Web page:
One major concern is whether a cell tower will decrease property value. Many owners believe a tower only impacts the immediate area on which it stands. The truth is you aren’t only giving the cell-tower company the right to occupy a defined area of your property; you may also be placing restrictions on the rest of your land, which might even limit future development. The situation can be intensified when you consider that a typical cell-tower lease has a minimum term of 20 years, with some extending to as long as 100. It’s also important to note that, typically, the only to terminate the lease agreement is if the cell-tower tenant defaults.
The wireless industry’s primary need is to provide faster service to customers while offering the ability to download more and more data. The only way this can occur is to upgrade existing telecom equipment and add new towers to densify wireless networks. Carriers are continually searching for new locations.
But be aware: Cell-tower companies won’t build on your property just because you petition them to do so. They must see a need. The odds are slim that your property will be chosen; however, if you wish to pursue this path, the best way to improve your odds is to get your property and contact information in front of the right wireless-industry contacts. That way, if a tower company is looking for a site, it already knows of your interest and who you are. Working with a reputable lease-consulting firm can help you navigate the process.
If you do decide to lease out part of your self-storage property, expect to give up anywhere from 200 to more than 5,000 square feet, depending on the type of tower and equipment. As to revenue potential, it depends. Cell-tower leases are niche agreements. They can have some drawbacks, but they can also be long-term, recurring revenue-generators.
A landowner and tower company must agree on the amount that’ll be charged for the use of the property. Rates range from a few hundred dollars per month to tens of thousands of dollars per year. It’s important to understand that each cell-tower lease has its own value, so there isn’t a set amount of rent you should seek. Your land could be more ideally suited for the tower company than another site nearby, so it’s impossible to compare rates.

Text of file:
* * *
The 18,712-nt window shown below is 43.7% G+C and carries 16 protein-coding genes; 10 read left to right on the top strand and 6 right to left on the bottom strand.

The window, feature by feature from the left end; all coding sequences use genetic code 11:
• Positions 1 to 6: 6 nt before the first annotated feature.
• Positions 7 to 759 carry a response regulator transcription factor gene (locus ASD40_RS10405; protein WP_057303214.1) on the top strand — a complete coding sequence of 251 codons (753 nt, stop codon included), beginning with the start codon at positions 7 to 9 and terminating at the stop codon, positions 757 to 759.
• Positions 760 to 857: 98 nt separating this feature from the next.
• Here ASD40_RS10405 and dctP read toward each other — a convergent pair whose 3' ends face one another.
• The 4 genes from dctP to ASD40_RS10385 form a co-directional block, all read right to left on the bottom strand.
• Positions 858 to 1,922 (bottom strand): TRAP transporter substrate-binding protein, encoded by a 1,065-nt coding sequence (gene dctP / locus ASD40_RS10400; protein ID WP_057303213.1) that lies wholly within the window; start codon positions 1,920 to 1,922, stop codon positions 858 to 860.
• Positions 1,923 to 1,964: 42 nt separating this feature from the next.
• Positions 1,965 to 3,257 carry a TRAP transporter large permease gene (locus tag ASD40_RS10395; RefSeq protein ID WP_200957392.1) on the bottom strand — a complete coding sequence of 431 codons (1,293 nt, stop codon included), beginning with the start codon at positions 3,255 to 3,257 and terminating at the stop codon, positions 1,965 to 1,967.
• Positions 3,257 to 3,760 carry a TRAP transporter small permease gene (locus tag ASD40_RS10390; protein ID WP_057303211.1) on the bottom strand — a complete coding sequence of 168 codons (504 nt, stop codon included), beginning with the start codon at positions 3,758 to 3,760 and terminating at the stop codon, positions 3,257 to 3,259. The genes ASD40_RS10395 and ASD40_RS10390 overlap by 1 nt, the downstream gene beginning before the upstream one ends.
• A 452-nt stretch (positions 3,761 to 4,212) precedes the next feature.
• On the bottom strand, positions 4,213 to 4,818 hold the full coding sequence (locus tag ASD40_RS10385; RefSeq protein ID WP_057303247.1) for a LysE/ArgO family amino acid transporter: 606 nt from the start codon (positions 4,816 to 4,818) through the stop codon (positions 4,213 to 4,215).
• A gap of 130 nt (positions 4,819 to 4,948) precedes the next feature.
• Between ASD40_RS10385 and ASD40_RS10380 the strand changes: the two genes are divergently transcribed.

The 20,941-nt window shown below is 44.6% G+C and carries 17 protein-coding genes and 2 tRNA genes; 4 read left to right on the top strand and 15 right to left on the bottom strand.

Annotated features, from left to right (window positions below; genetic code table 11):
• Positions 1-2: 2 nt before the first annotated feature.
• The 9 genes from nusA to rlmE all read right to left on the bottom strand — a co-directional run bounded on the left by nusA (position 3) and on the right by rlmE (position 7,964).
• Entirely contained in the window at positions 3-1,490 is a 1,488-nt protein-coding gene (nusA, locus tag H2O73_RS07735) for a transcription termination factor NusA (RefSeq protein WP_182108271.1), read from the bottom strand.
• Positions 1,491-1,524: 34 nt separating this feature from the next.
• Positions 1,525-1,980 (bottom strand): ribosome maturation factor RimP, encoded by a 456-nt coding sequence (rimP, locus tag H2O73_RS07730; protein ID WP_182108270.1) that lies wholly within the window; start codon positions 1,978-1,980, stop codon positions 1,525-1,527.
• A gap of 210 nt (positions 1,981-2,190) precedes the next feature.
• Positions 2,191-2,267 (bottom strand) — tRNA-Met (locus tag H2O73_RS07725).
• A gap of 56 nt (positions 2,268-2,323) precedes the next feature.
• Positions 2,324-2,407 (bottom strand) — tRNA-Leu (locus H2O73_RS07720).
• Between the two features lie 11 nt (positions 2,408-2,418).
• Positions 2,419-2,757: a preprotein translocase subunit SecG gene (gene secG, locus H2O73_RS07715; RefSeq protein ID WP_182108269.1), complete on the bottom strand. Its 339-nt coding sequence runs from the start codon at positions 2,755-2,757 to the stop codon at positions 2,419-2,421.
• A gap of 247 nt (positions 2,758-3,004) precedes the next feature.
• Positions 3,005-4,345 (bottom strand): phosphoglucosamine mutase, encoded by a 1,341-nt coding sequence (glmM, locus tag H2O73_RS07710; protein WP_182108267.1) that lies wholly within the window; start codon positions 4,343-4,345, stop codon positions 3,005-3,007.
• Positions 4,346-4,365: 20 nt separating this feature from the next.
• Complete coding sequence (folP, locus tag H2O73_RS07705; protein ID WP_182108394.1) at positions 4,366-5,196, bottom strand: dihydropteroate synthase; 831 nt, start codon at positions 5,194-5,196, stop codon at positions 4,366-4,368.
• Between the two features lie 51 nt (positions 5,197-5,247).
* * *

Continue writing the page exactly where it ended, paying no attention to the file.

No matter what a cell-tower company tells you, there’s no such thing as “market rent” in this industry. Unfortunately, many owners accept offers far below what they deserve. It’s estimated that the average cell-tower agreement underpays by close to $1 million over the life of the lease.
The reason most property owners are underpaid is they treat the agreements like real estate transactions rather than the utility agreements they are. Think of it like an oil company wanting to use your land. In determining a rental rate, would you focus on how much space the oil company is going to use or how much oil they’d be getting from your property?
The cell-tower company as well as the self-storage owner bring something to the table, so make sure you get the right value for your side of the equation. You want to feel good about the terms of the lease on day one as well as the full length of the agreement.
Hugh D. Odom is president of Vertical Consultants, a telecommunications-lease consulting firm currently working with approximately 4,000 self-storage facilities across North America, including Extra Space Storage, Life Storage, StorageMart and Simply Self Storage. Hugh has more than 22 years of legal and telecom experience. He was an AT&T attorney for more than 10 years. For more information, call 877.456.7552.